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Monday, March 11, 2019

Ethiopian Airlines Crashes: 'No survivors' on crashed Boeing 737

An thiopian Airlines jet has crashed shortly after take-off from Addis Ababa, killing all on board.
The airline said 149 passengers and eight crew members were on flight ET302 from the Ethiopian capital to Nairobi in Kenya.
It said 32 Kenyans, 18 Canadians, eight Americans and seven British nationals were among the passengers.
The crash happened at 08:44 local time, six minutes after the months-old Boeing 737 Max-8 took off.
Another plane of the same model was involved in a crash less than five months ago, when a Lion Air flight crashed into the sea near Indonesia with nearly 190 people on board.

Do we know how it happened?

The cause of the disaster is not yet clear. However, the pilot had reported difficulties and had asked to return to Addis Ababa, the airline said.
"At this stage, we cannot rule out anything," Ethiopian Airlines CEO Tewolde Gebremariam told reporters at Bole International Airport in Addis Ababa.
"We cannot also attribute the cause to anything because we will have to comply with the international regulation to wait for the investigation."
Recovery operations were under way near the crash site around the town of Bishoftu, which is 60km (37 miles) south-east of the capital.
The plane was delivered to Ethiopian Airlines on 15 November last year. It underwent a "rigorous first check maintenance" on 4 February, the airline tweeted.

Who are the victims?

Mr Gebremariam told the news conference that passengers from more than 30 countries were on board the flight.
He said they included 32 Kenyans, 18 Canadians, nine Ethiopians, eight Italians, eight Chinese, eight Americans, seven Britons, seven French citizens, six Egyptians, five Germans, four Indians and four people from Slovakia.
There was also one passenger each from Ireland, Nepal, Saudi Arabia, Djibouti, Belgium, Indonesia, Somalia, Norway, Serbia, Togo, Mozambique, Rwanda, Sudan, Uganda and Yemen.
One person held a UN passport, the airline said. It believed some passengers could have been heading to a session of the UN Environment Assembly which begins in Nairobi on Monday.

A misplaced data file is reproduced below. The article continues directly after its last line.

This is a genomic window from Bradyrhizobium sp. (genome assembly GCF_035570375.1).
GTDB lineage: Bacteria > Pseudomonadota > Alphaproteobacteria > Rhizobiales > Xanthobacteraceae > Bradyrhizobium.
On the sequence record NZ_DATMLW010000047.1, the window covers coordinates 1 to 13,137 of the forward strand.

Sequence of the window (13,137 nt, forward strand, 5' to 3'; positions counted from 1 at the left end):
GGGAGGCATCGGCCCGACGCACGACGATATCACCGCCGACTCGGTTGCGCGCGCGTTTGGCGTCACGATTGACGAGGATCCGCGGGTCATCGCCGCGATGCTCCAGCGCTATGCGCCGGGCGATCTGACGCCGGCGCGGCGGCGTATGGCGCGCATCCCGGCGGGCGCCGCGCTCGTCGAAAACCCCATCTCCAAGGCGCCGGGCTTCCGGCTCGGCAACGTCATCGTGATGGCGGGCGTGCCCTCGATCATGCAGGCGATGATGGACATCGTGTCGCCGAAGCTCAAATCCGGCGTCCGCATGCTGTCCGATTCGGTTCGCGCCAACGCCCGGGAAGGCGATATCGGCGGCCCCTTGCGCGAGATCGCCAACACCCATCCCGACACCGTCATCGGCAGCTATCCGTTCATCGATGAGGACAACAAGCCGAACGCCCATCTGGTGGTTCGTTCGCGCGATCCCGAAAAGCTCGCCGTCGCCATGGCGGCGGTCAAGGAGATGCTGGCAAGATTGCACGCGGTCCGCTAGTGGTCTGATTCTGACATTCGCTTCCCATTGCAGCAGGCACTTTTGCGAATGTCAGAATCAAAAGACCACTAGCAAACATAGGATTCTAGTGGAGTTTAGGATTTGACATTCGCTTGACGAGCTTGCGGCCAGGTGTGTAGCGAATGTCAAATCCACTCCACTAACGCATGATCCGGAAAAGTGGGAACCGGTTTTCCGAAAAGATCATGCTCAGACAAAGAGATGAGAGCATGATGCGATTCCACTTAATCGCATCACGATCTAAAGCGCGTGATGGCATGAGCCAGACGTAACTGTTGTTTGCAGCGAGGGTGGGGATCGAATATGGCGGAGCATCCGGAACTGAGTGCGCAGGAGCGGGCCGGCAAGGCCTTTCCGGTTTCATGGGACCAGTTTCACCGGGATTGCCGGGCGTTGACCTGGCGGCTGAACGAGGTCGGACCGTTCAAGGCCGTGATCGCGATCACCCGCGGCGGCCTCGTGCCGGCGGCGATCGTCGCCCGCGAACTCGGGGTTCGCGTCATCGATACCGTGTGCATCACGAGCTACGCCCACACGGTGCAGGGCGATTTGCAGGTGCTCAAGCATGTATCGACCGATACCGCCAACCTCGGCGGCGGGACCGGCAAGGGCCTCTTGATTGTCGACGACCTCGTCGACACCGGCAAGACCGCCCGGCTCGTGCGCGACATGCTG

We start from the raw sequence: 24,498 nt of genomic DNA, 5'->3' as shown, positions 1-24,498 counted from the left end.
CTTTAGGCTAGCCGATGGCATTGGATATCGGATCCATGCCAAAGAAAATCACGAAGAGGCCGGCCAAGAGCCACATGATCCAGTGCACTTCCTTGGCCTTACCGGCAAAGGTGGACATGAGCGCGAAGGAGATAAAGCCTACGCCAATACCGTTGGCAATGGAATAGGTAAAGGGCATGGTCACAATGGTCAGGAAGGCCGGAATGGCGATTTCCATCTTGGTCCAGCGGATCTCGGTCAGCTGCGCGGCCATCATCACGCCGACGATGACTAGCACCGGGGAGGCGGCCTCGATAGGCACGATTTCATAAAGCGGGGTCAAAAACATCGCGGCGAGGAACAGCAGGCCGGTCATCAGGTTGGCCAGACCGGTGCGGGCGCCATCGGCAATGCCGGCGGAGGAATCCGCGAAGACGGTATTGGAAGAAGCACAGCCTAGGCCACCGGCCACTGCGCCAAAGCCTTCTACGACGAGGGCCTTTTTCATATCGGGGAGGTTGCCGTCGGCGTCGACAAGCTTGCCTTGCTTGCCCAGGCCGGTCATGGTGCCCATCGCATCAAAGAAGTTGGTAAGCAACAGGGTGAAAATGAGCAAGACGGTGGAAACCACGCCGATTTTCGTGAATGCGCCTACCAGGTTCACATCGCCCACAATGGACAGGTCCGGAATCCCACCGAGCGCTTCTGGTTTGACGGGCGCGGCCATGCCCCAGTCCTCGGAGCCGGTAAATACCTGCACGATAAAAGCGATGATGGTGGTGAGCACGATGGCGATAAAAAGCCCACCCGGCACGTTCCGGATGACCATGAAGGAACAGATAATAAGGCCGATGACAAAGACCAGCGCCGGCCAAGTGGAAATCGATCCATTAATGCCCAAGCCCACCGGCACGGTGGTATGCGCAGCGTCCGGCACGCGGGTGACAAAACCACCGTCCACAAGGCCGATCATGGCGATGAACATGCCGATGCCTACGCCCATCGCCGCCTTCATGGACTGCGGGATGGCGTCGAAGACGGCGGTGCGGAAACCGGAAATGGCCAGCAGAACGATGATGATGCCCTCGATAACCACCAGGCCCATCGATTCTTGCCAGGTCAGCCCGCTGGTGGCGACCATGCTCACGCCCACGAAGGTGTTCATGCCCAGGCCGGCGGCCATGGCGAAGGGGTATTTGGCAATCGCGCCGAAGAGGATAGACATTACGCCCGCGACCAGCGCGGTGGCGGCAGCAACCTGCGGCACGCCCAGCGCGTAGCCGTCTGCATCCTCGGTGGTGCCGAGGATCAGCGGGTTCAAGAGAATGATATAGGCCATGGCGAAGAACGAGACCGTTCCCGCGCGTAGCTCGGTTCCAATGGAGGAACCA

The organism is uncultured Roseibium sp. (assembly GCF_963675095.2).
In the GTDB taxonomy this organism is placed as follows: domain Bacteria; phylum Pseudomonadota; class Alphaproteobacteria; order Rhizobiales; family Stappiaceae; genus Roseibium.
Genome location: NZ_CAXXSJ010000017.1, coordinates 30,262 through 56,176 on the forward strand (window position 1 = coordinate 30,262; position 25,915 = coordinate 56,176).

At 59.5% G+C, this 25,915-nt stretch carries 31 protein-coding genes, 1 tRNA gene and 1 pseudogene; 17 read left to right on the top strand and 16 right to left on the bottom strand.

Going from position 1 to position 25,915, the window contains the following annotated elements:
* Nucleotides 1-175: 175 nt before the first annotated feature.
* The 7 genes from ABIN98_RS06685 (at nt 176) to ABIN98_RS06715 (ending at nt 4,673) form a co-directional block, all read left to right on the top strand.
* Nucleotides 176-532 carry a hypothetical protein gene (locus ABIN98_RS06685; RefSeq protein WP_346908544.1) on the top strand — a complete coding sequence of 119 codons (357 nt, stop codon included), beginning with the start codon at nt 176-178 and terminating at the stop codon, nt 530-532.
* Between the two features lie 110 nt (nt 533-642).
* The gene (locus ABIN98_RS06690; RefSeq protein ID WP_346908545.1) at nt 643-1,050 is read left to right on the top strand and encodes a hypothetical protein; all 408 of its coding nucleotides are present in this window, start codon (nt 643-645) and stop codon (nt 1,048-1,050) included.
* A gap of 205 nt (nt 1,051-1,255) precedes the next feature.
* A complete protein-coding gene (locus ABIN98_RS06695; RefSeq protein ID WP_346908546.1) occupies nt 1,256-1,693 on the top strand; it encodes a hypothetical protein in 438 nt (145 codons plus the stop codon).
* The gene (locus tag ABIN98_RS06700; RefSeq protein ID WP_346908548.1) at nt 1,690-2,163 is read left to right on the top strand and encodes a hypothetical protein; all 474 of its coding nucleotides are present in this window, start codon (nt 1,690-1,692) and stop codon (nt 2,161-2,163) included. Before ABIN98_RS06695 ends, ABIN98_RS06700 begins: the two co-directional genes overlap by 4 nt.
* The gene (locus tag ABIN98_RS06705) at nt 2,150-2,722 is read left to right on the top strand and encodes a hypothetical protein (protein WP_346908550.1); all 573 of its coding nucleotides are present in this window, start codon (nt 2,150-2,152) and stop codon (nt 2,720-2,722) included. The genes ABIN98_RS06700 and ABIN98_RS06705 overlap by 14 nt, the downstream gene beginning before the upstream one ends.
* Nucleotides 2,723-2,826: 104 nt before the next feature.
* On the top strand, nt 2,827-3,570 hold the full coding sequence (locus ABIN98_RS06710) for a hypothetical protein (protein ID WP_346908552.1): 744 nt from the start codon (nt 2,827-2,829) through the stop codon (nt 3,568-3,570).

A UN source also told Agence France-Presse that "at least a dozen of the victims were affiliated with the UN", and that this may include freelance translators.
World Food Programme executive director David Beasley said seven members of agency staff had died in the crash.

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Among them was engineer Michael Ryan, a father of two, from Cork, Ireland. Taoiseach (Prime Minister) Leo Varadkar said Mr Ryan had been "doing life-changing work in Africa".
One of the Canadian victims was named as Prof Pius Adesanmi, an expert in African studies at Carleton University in Ottawa.
The pilot was named as Senior Captain Yared Getachew who had a "commendable performance" with more than 8,000 hours in the air, the airline said.
The plane's First Officer Ahmed Nur Mohammod Nur had 200 flight hours, it added.

What reaction has there been?

Ethiopia has declared Monday a national day of mourning.
Canadian PM Justin Trudeau said he was "deeply saddened" to hear of the crash, adding: "We join the international community in mourning the loss of so many lives."
UK PM Theresa May tweeted her condolences:

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António Guterres, the UN secretary-general, also tweeted about the crash.

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African Union Commission chairman Moussa Faki Mahamat expressed "utter shock and immense sadness" while Kenyan President Uhuru Kenyatta said he was "saddened".

What about the airline's safety record?

Ethiopian Airlines flies to many destinations in Africa, making it a popular carrier in a continent where many airlines fly only from their home country to destinations outside Africa.
It has a good reputation for safety, although in 2010 one of the company's aeroplanes crashed in the Mediterranean Sea shortly after leaving Beirut.
The incident killed 90 people on board.
The airline's highest fatalities prior to this came in a November 1996 crash during a hijacking on a flight from Addis Ababa to Nairobi.
One of the plane's engines stopped when the fuel ran out and although pilots attempted an emergency water landing, they hit a coral reef in the Indian Ocean and 123 of the 175 people on board were killed.

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